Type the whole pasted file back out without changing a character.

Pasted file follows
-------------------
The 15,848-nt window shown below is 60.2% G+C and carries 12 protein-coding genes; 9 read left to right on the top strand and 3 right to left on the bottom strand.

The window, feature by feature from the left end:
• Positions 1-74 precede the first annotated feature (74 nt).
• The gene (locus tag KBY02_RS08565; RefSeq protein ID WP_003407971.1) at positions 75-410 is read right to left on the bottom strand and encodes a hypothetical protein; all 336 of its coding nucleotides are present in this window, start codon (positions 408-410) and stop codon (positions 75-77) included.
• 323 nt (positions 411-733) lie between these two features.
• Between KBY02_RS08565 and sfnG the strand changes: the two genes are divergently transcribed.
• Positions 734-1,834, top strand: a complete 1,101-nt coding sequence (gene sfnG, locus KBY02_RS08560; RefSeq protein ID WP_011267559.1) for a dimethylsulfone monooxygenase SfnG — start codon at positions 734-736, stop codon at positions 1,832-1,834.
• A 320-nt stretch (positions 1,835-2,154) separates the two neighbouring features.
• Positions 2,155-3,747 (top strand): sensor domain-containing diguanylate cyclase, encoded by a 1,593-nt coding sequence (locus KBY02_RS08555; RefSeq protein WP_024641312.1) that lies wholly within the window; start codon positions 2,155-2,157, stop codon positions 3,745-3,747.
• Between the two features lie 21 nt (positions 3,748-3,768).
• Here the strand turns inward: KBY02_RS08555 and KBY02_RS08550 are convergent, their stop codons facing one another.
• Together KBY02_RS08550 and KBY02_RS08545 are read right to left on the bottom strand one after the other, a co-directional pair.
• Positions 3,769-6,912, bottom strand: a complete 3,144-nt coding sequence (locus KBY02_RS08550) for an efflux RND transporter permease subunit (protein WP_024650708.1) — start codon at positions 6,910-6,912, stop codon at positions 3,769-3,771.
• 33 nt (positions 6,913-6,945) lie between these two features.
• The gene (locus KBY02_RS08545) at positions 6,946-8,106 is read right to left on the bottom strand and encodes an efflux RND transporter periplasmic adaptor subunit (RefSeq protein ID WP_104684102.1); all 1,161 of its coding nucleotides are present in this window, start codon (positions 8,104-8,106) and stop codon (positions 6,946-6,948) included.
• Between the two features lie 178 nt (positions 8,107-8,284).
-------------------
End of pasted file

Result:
The 15,848-nt window shown below is 60.2% G+C and carries 12 protein-coding genes; 9 read left to right on the top strand and 3 right to left on the bottom strand.

The window, feature by feature from the left end:
• Positions 1-74 precede the first annotated feature (74 nt).
• The gene (locus tag KBY02_RS08565; RefSeq protein ID WP_003407971.1) at positions 75-410 is read right to left on the bottom strand and encodes a hypothetical protein; all 336 of its coding nucleotides are present in this window, start codon (positions 408-410) and stop codon (positions 75-77) included.
• 323 nt (positions 411-733) lie between these two features.
• Between KBY02_RS08565 and sfnG the strand changes: the two genes are divergently transcribed.
• Positions 734-1,834, top strand: a complete 1,101-nt coding sequence (gene sfnG, locus KBY02_RS08560; RefSeq protein ID WP_011267559.1) for a dimethylsulfone monooxygenase SfnG — start codon at positions 734-736, stop codon at positions 1,832-1,834.
• A 320-nt stretch (positions 1,835-2,154) separates the two neighbouring features.
• Positions 2,155-3,747 (top strand): sensor domain-containing diguanylate cyclase, encoded by a 1,593-nt coding sequence (locus KBY02_RS08555; RefSeq protein WP_024641312.1) that lies wholly within the window; start codon positions 2,155-2,157, stop codon positions 3,745-3,747.
• Between the two features lie 21 nt (positions 3,748-3,768).
• Here the strand turns inward: KBY02_RS08555 and KBY02_RS08550 are convergent, their stop codons facing one another.
• Together KBY02_RS08550 and KBY02_RS08545 are read right to left on the bottom strand one after the other, a co-directional pair.
• Positions 3,769-6,912, bottom strand: a complete 3,144-nt coding sequence (locus KBY02_RS08550) for an efflux RND transporter permease subunit (protein WP_024650708.1) — start codon at positions 6,910-6,912, stop codon at positions 3,769-3,771.
• 33 nt (positions 6,913-6,945) lie between these two features.
• The gene (locus KBY02_RS08545) at positions 6,946-8,106 is read right to left on the bottom strand and encodes an efflux RND transporter periplasmic adaptor subunit (RefSeq protein ID WP_104684102.1); all 1,161 of its coding nucleotides are present in this window, start codon (positions 8,104-8,106) and stop codon (positions 6,946-6,948) included.
• Between the two features lie 178 nt (positions 8,107-8,284).